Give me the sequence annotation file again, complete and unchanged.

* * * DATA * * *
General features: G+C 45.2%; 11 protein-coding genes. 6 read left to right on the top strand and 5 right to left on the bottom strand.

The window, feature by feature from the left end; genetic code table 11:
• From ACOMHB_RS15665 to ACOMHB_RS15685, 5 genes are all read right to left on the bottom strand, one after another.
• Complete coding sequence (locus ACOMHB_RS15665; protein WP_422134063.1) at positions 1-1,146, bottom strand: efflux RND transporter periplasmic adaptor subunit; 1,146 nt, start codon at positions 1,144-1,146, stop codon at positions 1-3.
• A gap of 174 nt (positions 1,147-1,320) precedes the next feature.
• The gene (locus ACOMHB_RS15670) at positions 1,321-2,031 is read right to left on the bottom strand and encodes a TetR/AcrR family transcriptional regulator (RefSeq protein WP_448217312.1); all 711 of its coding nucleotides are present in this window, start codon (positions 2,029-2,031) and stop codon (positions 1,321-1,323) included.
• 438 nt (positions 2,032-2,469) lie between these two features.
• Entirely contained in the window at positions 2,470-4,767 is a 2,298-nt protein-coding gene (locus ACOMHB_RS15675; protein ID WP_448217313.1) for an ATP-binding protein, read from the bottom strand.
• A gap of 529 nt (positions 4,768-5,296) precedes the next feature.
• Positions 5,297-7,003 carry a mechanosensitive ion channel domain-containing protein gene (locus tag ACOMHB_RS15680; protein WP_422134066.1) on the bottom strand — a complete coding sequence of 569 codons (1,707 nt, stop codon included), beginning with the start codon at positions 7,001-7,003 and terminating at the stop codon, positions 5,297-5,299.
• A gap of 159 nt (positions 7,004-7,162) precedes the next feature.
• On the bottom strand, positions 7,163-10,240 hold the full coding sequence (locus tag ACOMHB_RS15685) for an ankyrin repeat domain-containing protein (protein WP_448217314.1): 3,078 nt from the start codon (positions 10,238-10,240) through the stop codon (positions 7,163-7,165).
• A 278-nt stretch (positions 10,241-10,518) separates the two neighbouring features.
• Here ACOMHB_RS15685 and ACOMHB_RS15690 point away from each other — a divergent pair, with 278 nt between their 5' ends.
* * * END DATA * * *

General features: G+C 45.2%; 11 protein-coding genes. 6 read left to right on the top strand and 5 right to left on the bottom strand.

The window, feature by feature from the left end; genetic code table 11:
• From ACOMHB_RS15665 to ACOMHB_RS15685, 5 genes are all read right to left on the bottom strand, one after another.
• Complete coding sequence (locus ACOMHB_RS15665; protein WP_422134063.1) at positions 1-1,146, bottom strand: efflux RND transporter periplasmic adaptor subunit; 1,146 nt, start codon at positions 1,144-1,146, stop codon at positions 1-3.
• A gap of 174 nt (positions 1,147-1,320) precedes the next feature.
• The gene (locus ACOMHB_RS15670) at positions 1,321-2,031 is read right to left on the bottom strand and encodes a TetR/AcrR family transcriptional regulator (RefSeq protein WP_448217312.1); all 711 of its coding nucleotides are present in this window, start codon (positions 2,029-2,031) and stop codon (positions 1,321-1,323) included.
• 438 nt (positions 2,032-2,469) lie between these two features.
• Entirely contained in the window at positions 2,470-4,767 is a 2,298-nt protein-coding gene (locus ACOMHB_RS15675; protein ID WP_448217313.1) for an ATP-binding protein, read from the bottom strand.
• A gap of 529 nt (positions 4,768-5,296) precedes the next feature.
• Positions 5,297-7,003 carry a mechanosensitive ion channel domain-containing protein gene (locus tag ACOMHB_RS15680; protein WP_422134066.1) on the bottom strand — a complete coding sequence of 569 codons (1,707 nt, stop codon included), beginning with the start codon at positions 7,001-7,003 and terminating at the stop codon, positions 5,297-5,299.
• A gap of 159 nt (positions 7,004-7,162) precedes the next feature.
• On the bottom strand, positions 7,163-10,240 hold the full coding sequence (locus tag ACOMHB_RS15685) for an ankyrin repeat domain-containing protein (protein WP_448217314.1): 3,078 nt from the start codon (positions 10,238-10,240) through the stop codon (positions 7,163-7,165).
• A 278-nt stretch (positions 10,241-10,518) separates the two neighbouring features.
• Here ACOMHB_RS15685 and ACOMHB_RS15690 point away from each other — a divergent pair, with 278 nt between their 5' ends.